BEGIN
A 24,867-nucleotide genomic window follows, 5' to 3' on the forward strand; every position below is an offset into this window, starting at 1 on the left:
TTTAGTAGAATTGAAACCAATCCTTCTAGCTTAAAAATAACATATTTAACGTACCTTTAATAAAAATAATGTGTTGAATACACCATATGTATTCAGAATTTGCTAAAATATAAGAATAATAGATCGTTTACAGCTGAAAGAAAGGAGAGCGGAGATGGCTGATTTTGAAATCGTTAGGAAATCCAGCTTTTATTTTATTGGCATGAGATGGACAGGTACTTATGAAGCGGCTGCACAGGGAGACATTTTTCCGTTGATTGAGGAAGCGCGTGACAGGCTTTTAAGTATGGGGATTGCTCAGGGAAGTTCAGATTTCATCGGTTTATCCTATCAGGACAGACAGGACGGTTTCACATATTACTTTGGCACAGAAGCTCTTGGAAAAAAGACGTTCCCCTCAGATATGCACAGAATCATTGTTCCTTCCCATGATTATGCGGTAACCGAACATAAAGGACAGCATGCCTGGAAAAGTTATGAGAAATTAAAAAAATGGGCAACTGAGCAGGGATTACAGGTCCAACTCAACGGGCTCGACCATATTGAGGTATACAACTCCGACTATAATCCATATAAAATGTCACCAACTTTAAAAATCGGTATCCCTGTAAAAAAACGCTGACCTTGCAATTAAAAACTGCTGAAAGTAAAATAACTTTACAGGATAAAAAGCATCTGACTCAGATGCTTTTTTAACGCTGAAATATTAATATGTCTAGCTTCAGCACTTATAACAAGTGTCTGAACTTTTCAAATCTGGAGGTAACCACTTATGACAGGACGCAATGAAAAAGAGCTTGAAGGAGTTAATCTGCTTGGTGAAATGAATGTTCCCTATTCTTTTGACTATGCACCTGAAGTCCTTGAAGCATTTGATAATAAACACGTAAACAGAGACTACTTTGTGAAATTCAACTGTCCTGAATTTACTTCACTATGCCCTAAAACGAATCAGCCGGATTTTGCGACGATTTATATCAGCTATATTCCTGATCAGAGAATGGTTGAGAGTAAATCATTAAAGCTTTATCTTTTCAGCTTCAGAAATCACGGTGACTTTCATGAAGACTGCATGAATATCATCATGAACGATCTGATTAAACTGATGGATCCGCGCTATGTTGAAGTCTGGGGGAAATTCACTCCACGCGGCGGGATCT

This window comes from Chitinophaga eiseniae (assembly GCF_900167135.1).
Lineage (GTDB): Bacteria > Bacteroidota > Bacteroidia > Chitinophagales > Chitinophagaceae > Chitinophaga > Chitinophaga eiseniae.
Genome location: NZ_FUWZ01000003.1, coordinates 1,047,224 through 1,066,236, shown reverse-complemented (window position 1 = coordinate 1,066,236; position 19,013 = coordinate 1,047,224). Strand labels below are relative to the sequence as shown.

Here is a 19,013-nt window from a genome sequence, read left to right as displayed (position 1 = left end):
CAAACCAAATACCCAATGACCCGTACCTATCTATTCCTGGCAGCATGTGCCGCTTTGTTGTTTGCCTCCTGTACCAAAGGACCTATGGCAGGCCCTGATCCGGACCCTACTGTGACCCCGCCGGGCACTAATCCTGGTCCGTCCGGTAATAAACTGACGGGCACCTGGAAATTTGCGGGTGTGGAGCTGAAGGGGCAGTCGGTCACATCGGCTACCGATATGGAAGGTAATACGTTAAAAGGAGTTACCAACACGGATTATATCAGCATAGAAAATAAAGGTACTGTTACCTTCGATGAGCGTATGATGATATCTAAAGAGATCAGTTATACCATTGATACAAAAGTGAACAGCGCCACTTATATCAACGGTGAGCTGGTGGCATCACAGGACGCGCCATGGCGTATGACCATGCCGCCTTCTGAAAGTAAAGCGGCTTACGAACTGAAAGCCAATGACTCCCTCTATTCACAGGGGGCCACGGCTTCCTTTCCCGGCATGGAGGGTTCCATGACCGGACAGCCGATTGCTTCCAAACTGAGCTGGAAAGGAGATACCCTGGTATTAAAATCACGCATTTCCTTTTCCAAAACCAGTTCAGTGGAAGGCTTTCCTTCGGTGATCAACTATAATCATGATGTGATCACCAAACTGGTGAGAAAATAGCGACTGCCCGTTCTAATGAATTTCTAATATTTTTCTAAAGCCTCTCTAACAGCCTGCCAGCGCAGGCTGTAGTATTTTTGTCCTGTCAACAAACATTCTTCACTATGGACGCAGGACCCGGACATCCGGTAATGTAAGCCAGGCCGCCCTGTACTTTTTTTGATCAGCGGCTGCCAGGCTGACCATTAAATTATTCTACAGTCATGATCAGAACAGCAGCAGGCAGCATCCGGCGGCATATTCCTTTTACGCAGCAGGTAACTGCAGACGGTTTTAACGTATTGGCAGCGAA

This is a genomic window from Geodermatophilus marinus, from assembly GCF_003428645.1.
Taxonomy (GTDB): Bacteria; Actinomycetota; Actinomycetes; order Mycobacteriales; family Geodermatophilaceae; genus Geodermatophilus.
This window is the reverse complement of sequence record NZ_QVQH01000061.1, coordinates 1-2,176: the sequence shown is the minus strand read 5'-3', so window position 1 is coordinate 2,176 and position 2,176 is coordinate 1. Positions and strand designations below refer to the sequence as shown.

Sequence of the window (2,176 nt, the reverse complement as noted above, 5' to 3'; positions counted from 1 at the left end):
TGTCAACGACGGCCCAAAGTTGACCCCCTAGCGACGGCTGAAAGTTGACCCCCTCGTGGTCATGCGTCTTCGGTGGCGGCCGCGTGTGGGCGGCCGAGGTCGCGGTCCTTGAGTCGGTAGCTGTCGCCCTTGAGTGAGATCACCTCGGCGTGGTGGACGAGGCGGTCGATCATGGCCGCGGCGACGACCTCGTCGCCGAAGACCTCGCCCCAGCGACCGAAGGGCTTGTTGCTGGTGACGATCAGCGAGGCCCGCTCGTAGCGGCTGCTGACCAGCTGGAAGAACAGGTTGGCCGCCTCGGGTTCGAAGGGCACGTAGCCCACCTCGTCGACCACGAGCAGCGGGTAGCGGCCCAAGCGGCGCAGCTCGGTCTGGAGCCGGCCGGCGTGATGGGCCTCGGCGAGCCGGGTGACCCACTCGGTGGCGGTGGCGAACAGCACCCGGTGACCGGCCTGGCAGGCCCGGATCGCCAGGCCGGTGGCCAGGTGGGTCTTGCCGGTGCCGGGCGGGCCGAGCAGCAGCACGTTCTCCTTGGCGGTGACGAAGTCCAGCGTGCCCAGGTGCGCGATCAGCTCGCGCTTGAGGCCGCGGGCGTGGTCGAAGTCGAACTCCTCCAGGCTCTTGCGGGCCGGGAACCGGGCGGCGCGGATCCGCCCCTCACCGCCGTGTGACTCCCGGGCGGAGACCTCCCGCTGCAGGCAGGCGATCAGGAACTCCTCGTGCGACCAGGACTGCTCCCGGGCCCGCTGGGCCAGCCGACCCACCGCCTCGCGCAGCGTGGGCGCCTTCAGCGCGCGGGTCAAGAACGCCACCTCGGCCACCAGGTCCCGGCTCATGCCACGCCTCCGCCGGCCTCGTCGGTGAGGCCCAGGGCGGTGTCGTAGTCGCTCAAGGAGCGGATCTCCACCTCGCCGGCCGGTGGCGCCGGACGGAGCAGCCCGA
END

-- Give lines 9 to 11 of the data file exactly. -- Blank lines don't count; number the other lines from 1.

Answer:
Taxonomy (GTDB): Bacteria; Actinomycetota; Actinomycetes; order Mycobacteriales; family Geodermatophilaceae; genus Geodermatophilus.
This window is the reverse complement of sequence record NZ_QVQH01000061.1, coordinates 1-2,176: the sequence shown is the minus strand read 5'-3', so window position 1 is coordinate 2,176 and position 2,176 is coordinate 1. Positions and strand designations below refer to the sequence as shown.

Sequence of the window (2,176 nt, the reverse complement as noted above, 5' to 3'; positions counted from 1 at the left end):